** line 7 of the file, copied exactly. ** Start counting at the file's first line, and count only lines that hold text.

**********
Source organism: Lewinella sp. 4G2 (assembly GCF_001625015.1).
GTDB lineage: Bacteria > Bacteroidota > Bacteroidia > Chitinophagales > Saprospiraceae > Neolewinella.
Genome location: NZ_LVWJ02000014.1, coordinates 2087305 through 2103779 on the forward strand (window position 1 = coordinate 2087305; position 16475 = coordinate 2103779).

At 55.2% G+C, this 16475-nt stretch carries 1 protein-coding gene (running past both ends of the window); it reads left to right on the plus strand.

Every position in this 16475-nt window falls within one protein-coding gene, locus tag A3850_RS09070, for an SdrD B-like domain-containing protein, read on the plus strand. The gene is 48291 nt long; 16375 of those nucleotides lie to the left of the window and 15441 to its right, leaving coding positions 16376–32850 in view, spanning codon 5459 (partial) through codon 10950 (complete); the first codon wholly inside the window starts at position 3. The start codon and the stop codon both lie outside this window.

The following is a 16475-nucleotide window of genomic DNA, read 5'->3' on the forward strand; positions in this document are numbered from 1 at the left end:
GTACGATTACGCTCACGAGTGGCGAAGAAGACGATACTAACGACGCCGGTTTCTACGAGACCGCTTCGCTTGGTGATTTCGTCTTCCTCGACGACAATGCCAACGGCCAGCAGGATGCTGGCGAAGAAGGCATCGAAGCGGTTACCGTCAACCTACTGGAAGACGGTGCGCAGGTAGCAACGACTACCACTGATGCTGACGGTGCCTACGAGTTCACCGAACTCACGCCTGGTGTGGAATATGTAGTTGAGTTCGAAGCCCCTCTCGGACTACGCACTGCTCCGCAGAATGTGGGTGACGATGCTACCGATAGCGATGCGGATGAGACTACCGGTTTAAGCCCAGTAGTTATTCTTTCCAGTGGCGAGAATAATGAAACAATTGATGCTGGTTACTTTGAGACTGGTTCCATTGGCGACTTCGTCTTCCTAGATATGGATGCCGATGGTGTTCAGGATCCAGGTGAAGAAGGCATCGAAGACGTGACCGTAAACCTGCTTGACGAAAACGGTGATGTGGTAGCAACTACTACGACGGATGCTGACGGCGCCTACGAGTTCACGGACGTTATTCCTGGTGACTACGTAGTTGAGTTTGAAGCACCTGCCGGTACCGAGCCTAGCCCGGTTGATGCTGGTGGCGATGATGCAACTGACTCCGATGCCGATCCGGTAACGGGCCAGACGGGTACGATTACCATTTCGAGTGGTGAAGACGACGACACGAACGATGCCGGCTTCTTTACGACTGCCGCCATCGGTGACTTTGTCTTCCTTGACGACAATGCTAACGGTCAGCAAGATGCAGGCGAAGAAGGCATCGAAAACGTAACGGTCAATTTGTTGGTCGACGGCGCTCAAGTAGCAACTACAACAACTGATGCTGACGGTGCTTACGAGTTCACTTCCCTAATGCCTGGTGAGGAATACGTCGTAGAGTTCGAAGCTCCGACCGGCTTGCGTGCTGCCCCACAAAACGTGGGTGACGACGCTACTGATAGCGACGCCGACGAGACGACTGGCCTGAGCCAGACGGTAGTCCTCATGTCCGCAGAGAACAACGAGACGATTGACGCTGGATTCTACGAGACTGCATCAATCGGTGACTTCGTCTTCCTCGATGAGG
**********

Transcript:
GTACGATTACGCTCACGAGTGGCGAAGAAGACGATACTAACGACGCCGGTTTCTACGAGACCGCTTCGCTTGGTGATTTCGTCTTCCTCGACGACAATGCCAACGGCCAGCAGGATGCTGGCGAAGAAGGCATCGAAGCGGTTACCGTCAACCTACTGGAAGACGGTGCGCAGGTAGCAACGACTACCACTGATGCTGACGGTGCCTACGAGTTCACCGAACTCACGCCTGGTGTGGAATATGTAGTTGAGTTCGAAGCCCCTCTCGGACTACGCACTGCTCCGCAGAATGTGGGTGACGATGCTACCGATAGCGATGCGGATGAGACTACCGGTTTAAGCCCAGTAGTTATTCTTTCCAGTGGCGAGAATAATGAAACAATTGATGCTGGTTACTTTGAGACTGGTTCCATTGGCGACTTCGTCTTCCTAGATATGGATGCCGATGGTGTTCAGGATCCAGGTGAAGAAGGCATCGAAGACGTGACCGTAAACCTGCTTGACGAAAACGGTGATGTGGTAGCAACTACTACGACGGATGCTGACGGCGCCTACGAGTTCACGGACGTTATTCCTGGTGACTACGTAGTTGAGTTTGAAGCACCTGCCGGTACCGAGCCTAGCCCGGTTGATGCTGGTGGCGATGATGCAACTGACTCCGATGCCGATCCGGTAACGGGCCAGACGGGTACGATTACCATTTCGAGTGGTGAAGACGACGACACGAACGATGCCGGCTTCTTTACGACTGCCGCCATCGGTGACTTTGTCTTCCTTGACGACAATGCTAACGGTCAGCAAGATGCAGGCGAAGAAGGCATCGAAAACGTAACGGTCAATTTGTTGGTCGACGGCGCTCAAGTAGCAACTACAACAACTGATGCTGACGGTGCTTACGAGTTCACTTCCCTAATGCCTGGTGAGGAATACGTCGTAGAGTTCGAAGCTCCGACCGGCTTGCGTGCTGCCCCACAAAACGTGGGTGACGACGCTACTGATAGCGACGCCGACGAGACGACTGGCCTGAGCCAGACGGTAGTCCTCATGTCCGCAGAGAACAACGAGACGATTGACGCTGGATTCTACGAGACTGCATCAATCGGTGACTTCGTCTTCCTCGATGAGG